This is a bit of a generalization but, for the sake of argument, let's position the players in the Telco world as being split into two distinct halves: (a) the long-established mobile-centric operators such as Vodafone, Telefonica, Deutsche Telecom, France Telecom and so forth, and (b) the new entrants looking to break out from single service offerings (e.g. fixed-line) into unified comms.
Who has the upper hand? Who will capitalise on the promise of unified comms and win the battle for the customer?
The established players have infrastructure, they have years of experience in mobile (arguably the most difficult piece to deliver in the UC pie), and they have an extensive operational support structure. You could, however, re-phrase that last sentence to say 'they have many legacy systems in a complex architecture, they have years of experience but mostly limited to mobile, and they have an extensive operational support structure but little in the way of process automation for complex multi-service delivery.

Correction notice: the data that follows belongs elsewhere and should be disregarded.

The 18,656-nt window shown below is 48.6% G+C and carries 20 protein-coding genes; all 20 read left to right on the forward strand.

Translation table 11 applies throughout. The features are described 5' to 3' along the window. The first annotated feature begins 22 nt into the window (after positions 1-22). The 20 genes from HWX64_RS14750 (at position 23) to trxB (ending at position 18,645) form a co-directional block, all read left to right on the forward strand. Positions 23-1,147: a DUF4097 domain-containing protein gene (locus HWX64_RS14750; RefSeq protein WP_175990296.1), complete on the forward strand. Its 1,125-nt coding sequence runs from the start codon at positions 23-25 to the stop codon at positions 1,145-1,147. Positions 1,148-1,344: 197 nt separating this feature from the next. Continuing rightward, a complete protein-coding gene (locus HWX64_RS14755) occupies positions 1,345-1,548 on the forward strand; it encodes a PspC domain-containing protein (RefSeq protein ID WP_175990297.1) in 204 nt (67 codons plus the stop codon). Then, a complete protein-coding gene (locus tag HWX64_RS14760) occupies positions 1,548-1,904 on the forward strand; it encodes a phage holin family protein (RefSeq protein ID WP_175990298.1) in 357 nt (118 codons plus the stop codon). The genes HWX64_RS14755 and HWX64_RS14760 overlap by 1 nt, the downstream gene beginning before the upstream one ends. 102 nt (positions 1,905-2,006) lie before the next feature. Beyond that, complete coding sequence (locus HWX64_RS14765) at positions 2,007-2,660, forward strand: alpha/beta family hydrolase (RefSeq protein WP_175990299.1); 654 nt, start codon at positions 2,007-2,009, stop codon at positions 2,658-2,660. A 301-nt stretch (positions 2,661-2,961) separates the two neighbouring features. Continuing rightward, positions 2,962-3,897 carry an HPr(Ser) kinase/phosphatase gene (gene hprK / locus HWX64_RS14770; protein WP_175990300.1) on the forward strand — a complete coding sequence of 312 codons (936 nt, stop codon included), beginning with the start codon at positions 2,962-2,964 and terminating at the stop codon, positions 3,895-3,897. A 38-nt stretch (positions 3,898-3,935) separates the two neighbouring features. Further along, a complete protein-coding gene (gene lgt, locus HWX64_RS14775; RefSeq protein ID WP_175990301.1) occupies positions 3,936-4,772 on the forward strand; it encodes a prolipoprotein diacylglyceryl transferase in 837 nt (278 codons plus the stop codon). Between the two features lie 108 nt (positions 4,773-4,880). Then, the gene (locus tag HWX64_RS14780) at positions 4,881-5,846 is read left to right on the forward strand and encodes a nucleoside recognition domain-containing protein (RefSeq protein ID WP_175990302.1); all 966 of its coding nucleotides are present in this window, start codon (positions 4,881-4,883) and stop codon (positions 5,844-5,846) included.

The new entrants can bring a 'clean sheet of paper' approach to infrastructure (i.e. introduce a single, purpose-built system), they have broader IT-based view of comms in business, and they can introduce process automation as a way of reducing operational support costs. As before, you can put a slightly less positive spin on these statements.
It's a close call. The new entrants will be more agile and take a 'surgical strike' approach. The established players have the levels of investment available to be in for the long haul. As ever, it is business focus that will determine the outcome.